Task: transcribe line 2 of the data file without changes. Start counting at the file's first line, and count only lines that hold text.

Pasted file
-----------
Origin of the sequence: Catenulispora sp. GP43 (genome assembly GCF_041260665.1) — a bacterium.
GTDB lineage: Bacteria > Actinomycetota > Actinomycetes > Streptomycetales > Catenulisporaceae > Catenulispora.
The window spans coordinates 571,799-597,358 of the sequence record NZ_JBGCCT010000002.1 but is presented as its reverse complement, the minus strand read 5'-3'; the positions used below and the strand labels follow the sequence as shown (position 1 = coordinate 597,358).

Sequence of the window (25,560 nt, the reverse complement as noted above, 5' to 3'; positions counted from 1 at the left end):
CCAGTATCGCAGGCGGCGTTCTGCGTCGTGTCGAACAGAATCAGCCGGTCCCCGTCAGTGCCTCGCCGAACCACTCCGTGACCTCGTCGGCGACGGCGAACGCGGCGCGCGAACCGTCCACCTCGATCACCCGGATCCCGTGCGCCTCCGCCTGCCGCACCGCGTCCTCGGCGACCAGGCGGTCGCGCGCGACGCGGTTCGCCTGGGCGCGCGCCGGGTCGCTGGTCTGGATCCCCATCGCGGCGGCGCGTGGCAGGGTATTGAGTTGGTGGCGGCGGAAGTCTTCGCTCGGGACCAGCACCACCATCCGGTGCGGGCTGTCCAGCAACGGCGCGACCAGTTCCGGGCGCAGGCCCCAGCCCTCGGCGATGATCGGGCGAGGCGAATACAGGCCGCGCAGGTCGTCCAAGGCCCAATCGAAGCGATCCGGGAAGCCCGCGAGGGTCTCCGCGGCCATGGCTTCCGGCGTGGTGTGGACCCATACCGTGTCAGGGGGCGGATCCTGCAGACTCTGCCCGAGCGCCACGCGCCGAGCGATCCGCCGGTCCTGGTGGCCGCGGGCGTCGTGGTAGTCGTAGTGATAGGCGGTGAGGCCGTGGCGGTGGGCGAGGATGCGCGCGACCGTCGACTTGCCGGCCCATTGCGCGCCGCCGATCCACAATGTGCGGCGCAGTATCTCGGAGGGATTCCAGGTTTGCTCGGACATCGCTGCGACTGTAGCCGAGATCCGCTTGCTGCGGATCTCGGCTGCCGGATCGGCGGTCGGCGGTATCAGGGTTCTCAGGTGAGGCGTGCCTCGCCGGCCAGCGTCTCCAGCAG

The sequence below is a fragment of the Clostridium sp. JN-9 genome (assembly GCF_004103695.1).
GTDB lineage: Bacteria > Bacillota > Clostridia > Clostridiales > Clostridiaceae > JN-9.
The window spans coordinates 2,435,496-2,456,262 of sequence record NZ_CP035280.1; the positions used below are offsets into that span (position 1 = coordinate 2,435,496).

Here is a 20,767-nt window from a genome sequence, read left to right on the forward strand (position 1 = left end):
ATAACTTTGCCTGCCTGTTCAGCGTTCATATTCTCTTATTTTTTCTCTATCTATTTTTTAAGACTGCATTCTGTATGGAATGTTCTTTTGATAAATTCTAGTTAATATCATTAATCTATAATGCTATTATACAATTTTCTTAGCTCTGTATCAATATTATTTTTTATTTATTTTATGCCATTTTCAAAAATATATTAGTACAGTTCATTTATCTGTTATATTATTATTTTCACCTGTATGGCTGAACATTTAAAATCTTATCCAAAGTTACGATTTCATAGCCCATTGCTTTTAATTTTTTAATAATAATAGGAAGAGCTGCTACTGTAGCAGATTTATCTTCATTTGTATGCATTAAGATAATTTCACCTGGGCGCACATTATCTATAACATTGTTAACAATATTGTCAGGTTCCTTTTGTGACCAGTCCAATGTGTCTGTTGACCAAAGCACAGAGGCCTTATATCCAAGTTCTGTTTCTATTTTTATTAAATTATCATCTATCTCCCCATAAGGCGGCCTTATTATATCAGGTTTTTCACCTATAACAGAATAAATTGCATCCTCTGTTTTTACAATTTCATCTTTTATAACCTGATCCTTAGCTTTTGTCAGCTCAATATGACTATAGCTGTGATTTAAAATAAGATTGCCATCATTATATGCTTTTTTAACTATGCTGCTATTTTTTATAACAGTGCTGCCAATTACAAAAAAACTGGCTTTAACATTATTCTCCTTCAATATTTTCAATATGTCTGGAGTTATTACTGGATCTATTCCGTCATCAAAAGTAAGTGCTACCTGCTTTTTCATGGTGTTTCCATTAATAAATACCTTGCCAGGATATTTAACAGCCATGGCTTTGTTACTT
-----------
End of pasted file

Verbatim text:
GTDB lineage: Bacteria > Actinomycetota > Actinomycetes > Streptomycetales > Catenulisporaceae > Catenulispora.